Postgame Roundup: Kansas drubs Georgetown

In their biggest game of the season so far, a game many Blue and Gray fans had highly anticipated for over a year, the Georgetown men’s basketball team (7-3, 0-0 Big East) failed to impress on the road against No. 18 Kansas, (8-3, 0-0 Big 12) losing in blowout fashion, 86-64. Foul trouble and an overwhelming Kansas frontcourt plagued the Hoyas throughout the game, in their worst road loss under Head Coach John Thompson III’s coaching tenure.

Thompson didn’t think his team played tough enough to win.

“I thought we were the farthest thing (from being physical). We have to be an aggressive team in general,” said Thompson. “I think that if you look at the game, we didn’t make enough other physical plays. When I say that, I mean a good box-out. When I say that, I mean ‘it’s a loose ball, we have to be the ones who aggressively go after it and come up with the 50-50 balls.’ I don’t think we were physical tonight at all. We slapped and fouled, but we weren’t physical.”

Senior forward Nate Lubick expressed his disappointment with the team’s effort.

“Obviously, we didn’t do what we needed to do to win the game,” said Lubick. “This is a storied program, storied arena, and we didn’t make the type of plays with our frontcourt that you needed to make to come and win a game here.”

The Kansas frontcourt of freshman center Joel Embiid and senior forward Tarik Black dominated the Georgetown frontline, with both scoring a game-high 17 points. Both players did not miss a field goal the whole game, connecting on all nine of their attempts, and excelled at the free-throw line, shooting 16-of-21 combined.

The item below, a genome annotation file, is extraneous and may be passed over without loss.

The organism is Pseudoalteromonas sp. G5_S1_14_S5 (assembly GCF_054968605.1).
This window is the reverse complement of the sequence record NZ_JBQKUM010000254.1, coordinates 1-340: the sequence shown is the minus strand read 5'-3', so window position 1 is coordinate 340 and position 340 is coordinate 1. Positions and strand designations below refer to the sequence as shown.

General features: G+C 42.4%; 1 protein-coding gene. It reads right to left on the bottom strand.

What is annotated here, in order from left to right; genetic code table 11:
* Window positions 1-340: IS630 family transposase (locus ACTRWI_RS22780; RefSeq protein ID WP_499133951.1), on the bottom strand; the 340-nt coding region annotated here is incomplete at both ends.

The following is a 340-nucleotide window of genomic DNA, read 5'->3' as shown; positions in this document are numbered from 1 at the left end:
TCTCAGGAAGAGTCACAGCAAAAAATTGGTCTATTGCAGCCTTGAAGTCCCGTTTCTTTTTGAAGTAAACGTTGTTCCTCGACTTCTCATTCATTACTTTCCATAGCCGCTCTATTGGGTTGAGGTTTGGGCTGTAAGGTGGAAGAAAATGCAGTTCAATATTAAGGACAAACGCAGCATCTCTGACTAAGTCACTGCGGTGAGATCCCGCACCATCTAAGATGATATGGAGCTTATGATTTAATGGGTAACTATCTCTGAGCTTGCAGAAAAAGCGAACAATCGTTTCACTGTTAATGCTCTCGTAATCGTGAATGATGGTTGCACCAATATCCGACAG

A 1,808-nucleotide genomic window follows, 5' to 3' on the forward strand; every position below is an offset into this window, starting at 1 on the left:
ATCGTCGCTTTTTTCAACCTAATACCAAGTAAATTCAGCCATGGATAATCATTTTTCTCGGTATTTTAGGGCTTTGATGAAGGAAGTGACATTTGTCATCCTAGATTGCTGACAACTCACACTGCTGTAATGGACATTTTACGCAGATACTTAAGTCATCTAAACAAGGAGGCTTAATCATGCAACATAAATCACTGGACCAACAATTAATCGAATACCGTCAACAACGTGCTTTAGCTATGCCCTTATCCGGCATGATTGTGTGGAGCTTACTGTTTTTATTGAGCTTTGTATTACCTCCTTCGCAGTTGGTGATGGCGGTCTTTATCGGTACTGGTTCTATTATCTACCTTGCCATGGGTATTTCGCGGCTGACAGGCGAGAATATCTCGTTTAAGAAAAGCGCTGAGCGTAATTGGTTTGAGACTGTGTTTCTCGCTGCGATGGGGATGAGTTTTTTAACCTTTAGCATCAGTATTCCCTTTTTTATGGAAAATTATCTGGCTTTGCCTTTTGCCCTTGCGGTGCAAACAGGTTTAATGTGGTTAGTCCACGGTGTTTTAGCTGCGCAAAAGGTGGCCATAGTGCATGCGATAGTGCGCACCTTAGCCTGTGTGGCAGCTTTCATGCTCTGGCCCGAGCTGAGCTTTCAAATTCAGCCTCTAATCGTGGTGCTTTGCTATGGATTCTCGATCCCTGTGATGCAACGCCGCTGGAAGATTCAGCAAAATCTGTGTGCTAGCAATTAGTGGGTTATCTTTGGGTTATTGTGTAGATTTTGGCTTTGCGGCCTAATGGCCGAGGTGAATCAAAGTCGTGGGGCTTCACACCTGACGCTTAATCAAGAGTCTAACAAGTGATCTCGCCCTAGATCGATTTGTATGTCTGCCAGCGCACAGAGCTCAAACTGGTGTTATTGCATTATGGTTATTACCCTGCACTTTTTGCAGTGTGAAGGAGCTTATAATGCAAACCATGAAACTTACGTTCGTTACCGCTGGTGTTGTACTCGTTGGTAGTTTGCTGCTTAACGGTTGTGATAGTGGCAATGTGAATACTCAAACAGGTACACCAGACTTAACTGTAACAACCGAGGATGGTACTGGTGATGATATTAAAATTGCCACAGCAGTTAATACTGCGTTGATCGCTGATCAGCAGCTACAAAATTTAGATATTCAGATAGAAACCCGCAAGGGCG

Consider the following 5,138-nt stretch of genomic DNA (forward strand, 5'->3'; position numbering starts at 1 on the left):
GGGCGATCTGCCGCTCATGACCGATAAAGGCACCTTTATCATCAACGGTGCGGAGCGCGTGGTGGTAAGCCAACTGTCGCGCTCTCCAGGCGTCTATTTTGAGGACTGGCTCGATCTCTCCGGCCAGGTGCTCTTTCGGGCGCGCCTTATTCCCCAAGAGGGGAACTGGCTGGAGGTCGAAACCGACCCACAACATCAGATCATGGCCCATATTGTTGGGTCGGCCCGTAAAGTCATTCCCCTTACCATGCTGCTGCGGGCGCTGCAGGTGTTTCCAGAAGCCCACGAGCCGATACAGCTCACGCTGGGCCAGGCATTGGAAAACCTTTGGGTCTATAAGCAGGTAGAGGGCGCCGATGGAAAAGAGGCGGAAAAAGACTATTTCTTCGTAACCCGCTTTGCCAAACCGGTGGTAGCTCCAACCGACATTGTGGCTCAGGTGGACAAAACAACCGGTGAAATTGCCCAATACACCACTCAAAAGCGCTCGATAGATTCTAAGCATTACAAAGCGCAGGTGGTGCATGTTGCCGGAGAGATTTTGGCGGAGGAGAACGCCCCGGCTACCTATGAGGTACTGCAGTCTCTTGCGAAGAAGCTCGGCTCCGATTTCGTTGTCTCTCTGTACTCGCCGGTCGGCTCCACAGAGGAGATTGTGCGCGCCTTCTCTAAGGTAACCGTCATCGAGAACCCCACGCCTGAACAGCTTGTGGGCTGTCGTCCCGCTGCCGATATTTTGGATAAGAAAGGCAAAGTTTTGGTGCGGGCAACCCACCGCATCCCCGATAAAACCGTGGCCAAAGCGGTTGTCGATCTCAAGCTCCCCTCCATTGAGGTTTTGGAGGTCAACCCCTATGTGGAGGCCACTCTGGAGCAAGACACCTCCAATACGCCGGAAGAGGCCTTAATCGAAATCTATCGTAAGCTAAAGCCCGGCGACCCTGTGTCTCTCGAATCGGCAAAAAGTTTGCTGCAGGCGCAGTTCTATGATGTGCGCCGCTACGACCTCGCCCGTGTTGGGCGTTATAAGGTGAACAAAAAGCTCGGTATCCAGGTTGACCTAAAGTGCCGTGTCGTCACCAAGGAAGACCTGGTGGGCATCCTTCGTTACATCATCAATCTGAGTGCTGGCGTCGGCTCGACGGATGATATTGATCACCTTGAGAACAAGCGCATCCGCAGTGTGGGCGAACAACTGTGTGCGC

Thompson had nothing but praise for both players, especially Embiid.

“He’s pretty good. He’s pretty good,” said Thompson. “You see, just having watched all of their games, not only he is pretty good, he must be pretty smart because he’s getting better and better with each game. I think he has a chance to be a special player.”

The Hoyas took it to the Jayhawks from the opening tip, jumping out to a 23-17 lead eight minutes into the first half. Yet, they couldn’t sustain it as Lubick, junior center Joshua Smith, junior guard Jabril Trawick, junior forward Mikael Hopkins, and senior center Moses Ayegba all found themselves in foul trouble early, causing Thompson to go very deep into his bench. Kansas took advantage of Georgetown’s lack of depth, finishing the first half on a 27-11 run to go into halftime with a 44-34 lead.

“We stopped executing,” said Thompson. “There was a stretch till the end of the first half where we didn’t make them work on defense. We were settling for 1-2 passes and then a quick shot.”

Kansas Head Coach Bill Self thought his team settled in on defense, attributing their success to their deep preparation for Georgetown’s unique offense.